At the end of the octave of Easter, the gospel appropriately tells of two physical appearances of Jesus in the upper room, a week apart. This octave of Easter we too are locked in “the upper room” of our homes for fear of the virus (and one another) and, at least here in Colorado, about 14 inches of snow, which also rather shuts everything down. We’re afraid of the snow and ice, the weather, and the big thing that is going to happen: environmental collapse.

Too often the homilist is tempted to skip the opening lines of the experience, the part about the forgiveness of sins, mostly because the church does not really believe in it. We’re excellent at the retaining part of sins. If you don’t believe me, please remember the centuries old files that are kept on everyone who ever cause a stir of any sort, remember the official Western stance towards divorce and remarriage, remember the way the church treats women, if you get my point, and I was just warming up to the crimes of the patriarchy. In a highly legalistic church, there very little or no room for the Holy Spirit, of whom hierarchies are always afraid and suspicious.

I’ve long thought that the point of the Thomas event was only minority about his lack of faith, but rather about the forgiveness of Jesus toward Thomas, yet that too goes largely bypassed in the homilies for this Sunday. Jesus very gently forgives Tomas and literally invites Thomas into his body with his fingers and hand. This is remarkable for the vulnerability the Jesus shows and also his desire to be whole again with Thomas, and indeed with us in the body of the Eucharist.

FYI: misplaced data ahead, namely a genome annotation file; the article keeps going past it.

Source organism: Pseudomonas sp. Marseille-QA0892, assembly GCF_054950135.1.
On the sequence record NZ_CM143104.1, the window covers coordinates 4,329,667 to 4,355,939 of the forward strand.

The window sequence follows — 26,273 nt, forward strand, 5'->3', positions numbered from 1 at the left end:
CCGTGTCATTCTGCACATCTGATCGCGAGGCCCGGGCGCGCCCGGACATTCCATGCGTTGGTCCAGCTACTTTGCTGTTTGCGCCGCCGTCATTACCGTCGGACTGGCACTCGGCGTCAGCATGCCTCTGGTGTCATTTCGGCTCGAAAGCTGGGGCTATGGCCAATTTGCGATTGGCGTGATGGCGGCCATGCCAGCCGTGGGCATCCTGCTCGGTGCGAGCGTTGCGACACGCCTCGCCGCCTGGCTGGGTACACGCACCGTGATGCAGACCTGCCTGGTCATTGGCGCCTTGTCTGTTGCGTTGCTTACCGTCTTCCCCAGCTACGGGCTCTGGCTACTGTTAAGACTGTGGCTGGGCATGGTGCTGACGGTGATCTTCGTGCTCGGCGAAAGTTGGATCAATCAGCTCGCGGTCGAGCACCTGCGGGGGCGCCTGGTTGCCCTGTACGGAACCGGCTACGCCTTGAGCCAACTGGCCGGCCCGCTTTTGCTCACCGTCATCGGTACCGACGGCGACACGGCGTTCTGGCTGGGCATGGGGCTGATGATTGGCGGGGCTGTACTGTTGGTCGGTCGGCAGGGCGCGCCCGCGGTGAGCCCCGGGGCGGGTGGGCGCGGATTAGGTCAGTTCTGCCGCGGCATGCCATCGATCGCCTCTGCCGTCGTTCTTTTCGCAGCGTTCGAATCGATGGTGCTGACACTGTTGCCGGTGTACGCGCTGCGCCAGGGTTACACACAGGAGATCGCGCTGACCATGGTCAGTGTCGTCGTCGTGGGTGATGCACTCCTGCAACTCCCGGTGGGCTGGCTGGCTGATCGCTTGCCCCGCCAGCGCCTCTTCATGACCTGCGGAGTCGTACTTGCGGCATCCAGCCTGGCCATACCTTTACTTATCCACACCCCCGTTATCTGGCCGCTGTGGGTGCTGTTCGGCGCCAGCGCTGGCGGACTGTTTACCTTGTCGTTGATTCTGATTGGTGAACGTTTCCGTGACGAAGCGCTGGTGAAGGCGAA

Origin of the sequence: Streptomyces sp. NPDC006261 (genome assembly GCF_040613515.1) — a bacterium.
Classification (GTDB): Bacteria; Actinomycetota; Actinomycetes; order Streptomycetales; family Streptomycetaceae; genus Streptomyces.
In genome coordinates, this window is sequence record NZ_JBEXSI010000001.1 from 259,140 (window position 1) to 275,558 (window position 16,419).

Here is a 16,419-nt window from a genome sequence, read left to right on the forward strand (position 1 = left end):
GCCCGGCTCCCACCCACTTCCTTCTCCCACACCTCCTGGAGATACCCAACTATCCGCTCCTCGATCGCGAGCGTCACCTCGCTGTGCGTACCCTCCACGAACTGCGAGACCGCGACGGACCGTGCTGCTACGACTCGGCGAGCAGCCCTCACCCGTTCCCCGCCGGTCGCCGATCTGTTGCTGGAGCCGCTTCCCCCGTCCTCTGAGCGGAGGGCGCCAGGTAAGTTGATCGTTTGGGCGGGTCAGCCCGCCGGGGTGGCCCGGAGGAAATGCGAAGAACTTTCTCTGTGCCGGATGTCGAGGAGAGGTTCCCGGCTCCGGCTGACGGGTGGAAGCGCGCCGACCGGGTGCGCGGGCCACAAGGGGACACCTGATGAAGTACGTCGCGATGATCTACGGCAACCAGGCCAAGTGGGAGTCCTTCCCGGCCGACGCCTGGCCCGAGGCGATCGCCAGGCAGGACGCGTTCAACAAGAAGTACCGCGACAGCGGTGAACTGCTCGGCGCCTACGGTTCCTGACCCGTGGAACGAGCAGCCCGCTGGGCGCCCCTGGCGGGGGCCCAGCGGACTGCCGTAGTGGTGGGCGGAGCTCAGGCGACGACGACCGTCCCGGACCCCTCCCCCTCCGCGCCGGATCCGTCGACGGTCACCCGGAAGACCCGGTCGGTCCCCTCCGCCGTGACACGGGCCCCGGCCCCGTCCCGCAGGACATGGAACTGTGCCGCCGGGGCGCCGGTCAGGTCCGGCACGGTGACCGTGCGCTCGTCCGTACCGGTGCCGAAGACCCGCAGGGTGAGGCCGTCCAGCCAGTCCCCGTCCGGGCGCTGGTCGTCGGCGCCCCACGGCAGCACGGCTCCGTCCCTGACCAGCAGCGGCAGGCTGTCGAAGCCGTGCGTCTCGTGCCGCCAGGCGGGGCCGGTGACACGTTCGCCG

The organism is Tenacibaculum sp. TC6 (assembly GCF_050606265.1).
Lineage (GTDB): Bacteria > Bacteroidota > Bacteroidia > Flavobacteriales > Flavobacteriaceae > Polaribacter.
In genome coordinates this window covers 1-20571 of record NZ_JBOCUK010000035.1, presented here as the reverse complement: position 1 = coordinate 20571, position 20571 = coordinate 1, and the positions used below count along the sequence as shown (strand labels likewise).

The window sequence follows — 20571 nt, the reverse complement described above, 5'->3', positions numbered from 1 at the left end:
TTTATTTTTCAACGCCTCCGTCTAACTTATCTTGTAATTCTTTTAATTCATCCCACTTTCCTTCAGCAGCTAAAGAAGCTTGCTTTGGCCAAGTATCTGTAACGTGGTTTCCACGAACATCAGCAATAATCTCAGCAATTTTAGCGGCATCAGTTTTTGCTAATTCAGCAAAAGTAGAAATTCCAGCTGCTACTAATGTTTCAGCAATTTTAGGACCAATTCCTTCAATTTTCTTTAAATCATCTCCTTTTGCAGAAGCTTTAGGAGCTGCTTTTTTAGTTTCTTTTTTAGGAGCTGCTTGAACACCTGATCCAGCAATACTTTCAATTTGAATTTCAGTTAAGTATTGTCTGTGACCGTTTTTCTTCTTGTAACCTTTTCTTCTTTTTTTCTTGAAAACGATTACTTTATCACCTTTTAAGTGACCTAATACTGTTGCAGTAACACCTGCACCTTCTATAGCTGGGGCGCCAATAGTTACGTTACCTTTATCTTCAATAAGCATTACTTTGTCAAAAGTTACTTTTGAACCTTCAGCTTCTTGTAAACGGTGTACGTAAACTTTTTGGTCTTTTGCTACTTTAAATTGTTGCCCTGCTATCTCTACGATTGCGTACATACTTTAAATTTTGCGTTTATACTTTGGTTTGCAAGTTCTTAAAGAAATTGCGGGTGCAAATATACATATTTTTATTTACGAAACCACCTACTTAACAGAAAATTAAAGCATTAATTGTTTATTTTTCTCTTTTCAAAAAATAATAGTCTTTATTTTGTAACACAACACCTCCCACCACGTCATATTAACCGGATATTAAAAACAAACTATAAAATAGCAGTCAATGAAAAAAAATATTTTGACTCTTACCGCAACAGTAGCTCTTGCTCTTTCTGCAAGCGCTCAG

Well, our world today is all about carefully washed hands, a warning about physical contacts, and breathing through face masks, and hands safely rubbed gloved. While these things are absolutely and unequivocally necessary, we humans, herd critters, miss sorely the physicality of human (and Divine) touch!

Alan Hartway

Theological Studies at Catholic Theological Union, Chicago IL; Master of Fine Arts, Poetics, at Naropa University, Boulder CO 1996; Master of Arts, Greek Classics, University of Colorado, Boulder CO 2012; Taught at Naropa University from 1999 through 2015; Chair of Interdisciplinary Studies from 2007-2015; Member of the Missionaries of the Precious Blood, Kansas City Province since 1974; Pastor at Guardian Angel Catholic Church, Mead, CO, ministry from 2007-2020 Currently Retired

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